The 260 Remington is another one of those cartridges spawned off of the 308 Winchester case, simply necked down to 6.5mm (.264). The cartridge has been around for some time as a wildcat, with Remington making it a factory-loaded cartridge 1997.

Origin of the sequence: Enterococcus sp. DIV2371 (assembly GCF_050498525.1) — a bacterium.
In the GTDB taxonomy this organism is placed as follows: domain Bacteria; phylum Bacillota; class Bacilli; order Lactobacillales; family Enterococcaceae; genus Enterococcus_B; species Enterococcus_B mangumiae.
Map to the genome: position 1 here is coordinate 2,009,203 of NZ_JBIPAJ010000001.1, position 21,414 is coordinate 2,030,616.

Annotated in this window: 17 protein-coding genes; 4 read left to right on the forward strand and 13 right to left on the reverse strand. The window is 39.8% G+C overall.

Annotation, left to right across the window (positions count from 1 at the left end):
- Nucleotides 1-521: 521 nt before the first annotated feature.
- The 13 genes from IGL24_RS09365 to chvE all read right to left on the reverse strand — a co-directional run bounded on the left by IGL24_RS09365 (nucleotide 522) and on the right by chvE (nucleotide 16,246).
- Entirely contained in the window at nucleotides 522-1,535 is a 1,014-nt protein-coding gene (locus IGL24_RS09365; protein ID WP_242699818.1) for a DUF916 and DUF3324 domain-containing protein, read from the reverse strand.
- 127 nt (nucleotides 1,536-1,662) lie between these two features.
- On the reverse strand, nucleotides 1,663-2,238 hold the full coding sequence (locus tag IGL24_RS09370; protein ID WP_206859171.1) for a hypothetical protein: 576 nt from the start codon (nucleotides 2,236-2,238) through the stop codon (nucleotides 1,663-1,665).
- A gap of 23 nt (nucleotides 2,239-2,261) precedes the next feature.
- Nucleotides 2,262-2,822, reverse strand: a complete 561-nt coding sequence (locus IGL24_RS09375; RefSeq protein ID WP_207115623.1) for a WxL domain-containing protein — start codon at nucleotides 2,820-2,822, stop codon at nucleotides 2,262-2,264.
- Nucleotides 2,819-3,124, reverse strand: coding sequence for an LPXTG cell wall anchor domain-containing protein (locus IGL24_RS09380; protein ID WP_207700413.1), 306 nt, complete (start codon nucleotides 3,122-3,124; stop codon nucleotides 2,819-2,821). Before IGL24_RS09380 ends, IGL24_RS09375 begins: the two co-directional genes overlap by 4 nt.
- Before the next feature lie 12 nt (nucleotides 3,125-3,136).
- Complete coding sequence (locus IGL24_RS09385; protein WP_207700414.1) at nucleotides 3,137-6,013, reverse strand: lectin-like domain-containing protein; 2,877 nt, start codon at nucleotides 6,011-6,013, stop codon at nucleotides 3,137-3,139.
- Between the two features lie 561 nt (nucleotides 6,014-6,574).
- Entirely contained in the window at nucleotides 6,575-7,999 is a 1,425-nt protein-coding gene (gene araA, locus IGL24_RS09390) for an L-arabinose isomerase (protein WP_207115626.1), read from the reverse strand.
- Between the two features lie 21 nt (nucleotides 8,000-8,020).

Performance is right up there with the 7mm-08 Remington. Recoil falls between the 243 Winchester and the 7mm-08 Remington being just slightly less than that of its 7mm cousin. In a rifle it is very comfortable to shoot. Making it one to consider for young people and lady hunters. Some say it’s a modern version of the 6.5mmx55 Swedish Mauser. This may be true but the 260 Remington has the advantage of fitting into a short action. Making it easier to chamber into lightweight and/or short barreled hunting rifles. My experience with the 260 Remington has mostly been with Remington’s XP-100R and factory ammunition. The loads I used were from Remington loaded with Nosler’s 120 Ballistic Tip and 125 Partition bullets. Accuracy was in the 1” to 2” range, which I found to be a pleasant surprise. In a rifle, with the same loads, accuracy was a little better (1” to 1 ˝”). A little time spent at the reloading bench and I’m sure groups could be improved. The 260 Remington should be just as easy to reload for as the 308 Winchester or the 7mm-08 Remington. There aren’t quite as many bullets to choose from in 6.5mm (.264) as there are in 7mm or 30 cal. but the one’s that are there seem to work just fine. 6.5mm bullets have high ballistic coefficients for their weight with good sectional density. This improves trajectory and down range performance over longer distances. It may be a little light for game larger than deer or antelope. Over time though it should prove to be one of the top short action cartridges for White-tailed deer. Personally I think it would be one to have in a lightweight rifle paired with a compact scope. This combination should be ideal for rattling or still-hunting in country where shots are in the 100-300 yard range.